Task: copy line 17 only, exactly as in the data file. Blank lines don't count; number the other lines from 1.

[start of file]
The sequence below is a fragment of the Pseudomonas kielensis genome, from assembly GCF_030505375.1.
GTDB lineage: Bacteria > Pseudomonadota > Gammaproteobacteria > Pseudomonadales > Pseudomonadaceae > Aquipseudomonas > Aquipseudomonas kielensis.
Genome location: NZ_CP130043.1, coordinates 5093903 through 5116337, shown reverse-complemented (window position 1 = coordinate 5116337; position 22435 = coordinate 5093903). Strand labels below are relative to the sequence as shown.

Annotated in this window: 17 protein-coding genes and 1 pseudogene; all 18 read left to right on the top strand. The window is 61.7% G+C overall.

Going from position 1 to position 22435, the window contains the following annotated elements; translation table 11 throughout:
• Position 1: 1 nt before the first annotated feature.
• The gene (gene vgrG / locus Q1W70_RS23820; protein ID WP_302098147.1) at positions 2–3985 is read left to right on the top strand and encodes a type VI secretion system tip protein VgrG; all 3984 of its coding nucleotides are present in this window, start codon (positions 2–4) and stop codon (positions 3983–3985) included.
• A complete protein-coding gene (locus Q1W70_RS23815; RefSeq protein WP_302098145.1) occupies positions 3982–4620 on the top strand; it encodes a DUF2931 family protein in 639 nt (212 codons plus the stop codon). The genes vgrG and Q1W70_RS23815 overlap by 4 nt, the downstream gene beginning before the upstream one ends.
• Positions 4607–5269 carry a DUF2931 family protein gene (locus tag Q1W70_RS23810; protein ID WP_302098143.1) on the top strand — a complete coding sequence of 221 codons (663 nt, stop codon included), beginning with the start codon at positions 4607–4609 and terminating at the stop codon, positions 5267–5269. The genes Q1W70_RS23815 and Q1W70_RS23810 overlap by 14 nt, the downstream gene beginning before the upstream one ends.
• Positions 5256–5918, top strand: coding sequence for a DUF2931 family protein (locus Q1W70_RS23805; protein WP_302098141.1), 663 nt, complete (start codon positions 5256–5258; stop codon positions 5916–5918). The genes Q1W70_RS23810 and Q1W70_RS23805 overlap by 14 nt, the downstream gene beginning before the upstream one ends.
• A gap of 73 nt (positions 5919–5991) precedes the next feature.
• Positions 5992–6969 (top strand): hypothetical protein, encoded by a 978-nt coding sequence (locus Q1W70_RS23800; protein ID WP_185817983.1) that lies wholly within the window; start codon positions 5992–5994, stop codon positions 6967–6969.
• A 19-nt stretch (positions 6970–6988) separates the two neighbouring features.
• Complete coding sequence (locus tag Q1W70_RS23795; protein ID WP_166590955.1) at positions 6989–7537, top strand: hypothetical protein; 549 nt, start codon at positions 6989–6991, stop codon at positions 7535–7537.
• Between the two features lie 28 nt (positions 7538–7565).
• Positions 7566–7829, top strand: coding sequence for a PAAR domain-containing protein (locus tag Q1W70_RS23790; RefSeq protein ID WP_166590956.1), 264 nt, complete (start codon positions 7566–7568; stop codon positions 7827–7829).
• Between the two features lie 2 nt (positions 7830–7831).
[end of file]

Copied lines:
• Between the two features lie 2 nt (positions 7830–7831).